Consumers Prefer Fair Trade Coffee Over Non-Fair

A study conducted by Furman University has suggested that consumers prefer fair trade coffee over non-fair alternatives.

The study created two experimental conditions within a privately owned coffee shop. The first with low point-of-purchases labels promoting fair trade coffee and the second with high visibility labels. These conditions were tested during morning and evening retails hours against non-fair trade coffee products.

coffee farmer

In all situations the experiment found that consumers preferred fair trade labelled products over non-fair alternatives.

Each day the shop offered customers the option of using fair trade or non-fair trade coffee in their beverages.

The results showed a 40% preference towards high visibility labelling and a 20% preference towards low visibility labelling of coffee sales in the evening. The morning sales also showed a preference towards fair trade but to a lesser extent, perhaps due to the consumer’s purchase mind set on their way to work.

Researchers Jeanine Stratton and Matt Werner stated that consumers have been showing increasing interest in purchasing goods that promote pro-environmental claims. Particularly claims that seek to improve the well being of social groups, such as fair wages to coffee farmers and workers who produce raw materials.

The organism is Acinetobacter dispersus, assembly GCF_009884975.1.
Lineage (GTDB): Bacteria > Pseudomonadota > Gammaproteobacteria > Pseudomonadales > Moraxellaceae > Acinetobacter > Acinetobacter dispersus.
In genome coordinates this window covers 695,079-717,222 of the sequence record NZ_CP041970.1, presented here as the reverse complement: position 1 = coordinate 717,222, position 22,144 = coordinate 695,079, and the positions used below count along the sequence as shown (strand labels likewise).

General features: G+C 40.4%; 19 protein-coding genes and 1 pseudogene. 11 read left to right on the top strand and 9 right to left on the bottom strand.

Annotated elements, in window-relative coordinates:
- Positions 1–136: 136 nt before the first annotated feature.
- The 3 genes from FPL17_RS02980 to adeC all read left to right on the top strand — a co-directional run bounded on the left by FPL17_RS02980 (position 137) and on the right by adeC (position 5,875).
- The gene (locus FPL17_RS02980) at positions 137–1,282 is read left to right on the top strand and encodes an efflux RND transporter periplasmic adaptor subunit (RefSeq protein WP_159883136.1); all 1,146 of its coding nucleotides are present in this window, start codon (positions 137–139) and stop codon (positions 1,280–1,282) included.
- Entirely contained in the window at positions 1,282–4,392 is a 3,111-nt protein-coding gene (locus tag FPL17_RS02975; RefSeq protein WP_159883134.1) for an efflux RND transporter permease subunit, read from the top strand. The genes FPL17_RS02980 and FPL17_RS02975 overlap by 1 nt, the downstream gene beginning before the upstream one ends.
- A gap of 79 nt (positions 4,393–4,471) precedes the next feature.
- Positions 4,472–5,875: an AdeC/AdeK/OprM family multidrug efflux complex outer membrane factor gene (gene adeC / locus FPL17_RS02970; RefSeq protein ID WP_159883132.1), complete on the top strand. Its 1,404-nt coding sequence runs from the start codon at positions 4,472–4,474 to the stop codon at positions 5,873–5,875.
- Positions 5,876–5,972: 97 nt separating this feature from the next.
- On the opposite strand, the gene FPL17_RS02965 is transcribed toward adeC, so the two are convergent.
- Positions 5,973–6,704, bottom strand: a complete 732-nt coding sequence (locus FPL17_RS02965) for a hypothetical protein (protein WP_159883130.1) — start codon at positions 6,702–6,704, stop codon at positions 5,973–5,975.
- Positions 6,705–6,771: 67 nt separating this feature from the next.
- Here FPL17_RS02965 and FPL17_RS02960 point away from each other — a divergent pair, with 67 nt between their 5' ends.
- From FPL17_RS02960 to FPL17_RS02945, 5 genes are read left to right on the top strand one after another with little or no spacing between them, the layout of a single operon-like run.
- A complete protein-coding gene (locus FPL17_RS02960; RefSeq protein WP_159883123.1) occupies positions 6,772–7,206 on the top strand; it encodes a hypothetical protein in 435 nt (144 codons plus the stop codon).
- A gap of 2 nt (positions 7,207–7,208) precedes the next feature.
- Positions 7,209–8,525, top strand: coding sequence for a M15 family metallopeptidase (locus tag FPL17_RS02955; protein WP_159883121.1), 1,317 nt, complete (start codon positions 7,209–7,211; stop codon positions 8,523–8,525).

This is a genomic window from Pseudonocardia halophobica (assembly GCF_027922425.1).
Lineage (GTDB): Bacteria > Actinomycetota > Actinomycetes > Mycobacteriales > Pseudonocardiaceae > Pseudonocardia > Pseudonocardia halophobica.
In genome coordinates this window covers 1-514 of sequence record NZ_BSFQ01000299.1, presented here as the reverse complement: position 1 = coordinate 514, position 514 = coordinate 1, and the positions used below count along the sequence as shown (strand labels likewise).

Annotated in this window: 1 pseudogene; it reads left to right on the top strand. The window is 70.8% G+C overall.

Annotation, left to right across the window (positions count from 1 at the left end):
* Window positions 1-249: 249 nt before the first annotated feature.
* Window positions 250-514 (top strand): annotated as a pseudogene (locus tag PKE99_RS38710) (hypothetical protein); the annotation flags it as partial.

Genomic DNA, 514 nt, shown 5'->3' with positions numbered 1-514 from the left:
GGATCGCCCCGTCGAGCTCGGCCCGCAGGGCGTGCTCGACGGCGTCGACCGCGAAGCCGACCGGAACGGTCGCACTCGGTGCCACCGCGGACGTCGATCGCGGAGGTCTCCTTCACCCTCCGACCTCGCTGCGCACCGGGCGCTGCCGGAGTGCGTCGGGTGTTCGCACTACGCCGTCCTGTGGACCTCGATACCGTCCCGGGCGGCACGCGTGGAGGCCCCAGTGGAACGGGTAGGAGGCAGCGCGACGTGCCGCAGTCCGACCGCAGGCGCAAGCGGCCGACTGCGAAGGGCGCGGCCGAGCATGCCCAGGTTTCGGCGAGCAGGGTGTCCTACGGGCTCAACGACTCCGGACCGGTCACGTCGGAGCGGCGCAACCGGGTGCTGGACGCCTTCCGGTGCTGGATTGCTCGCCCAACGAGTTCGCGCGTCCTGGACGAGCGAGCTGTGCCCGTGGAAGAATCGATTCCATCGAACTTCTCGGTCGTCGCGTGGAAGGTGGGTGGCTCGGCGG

This is not surprising as coffee is one of the most heavily traded commodities in the world market, often second to oil. And According to the International Coffee Organisation the production and trading of coffee provides employment opportunities worldwide, especially to developing countries with favourable growing conditions.

As such movements like Fair Trade labelling have emerged to protect both coffee pricing and the quality of coffee production, by ensuring fair working conditions and payment to workers.

These values of global social responsibility have seeped into the mindsets of consumers, and therefore it has become wise to move to responsibly sourced products in order to positively impact sales.

Are your purchase decisions impacted by “fair trade” labelling? Tell us below.

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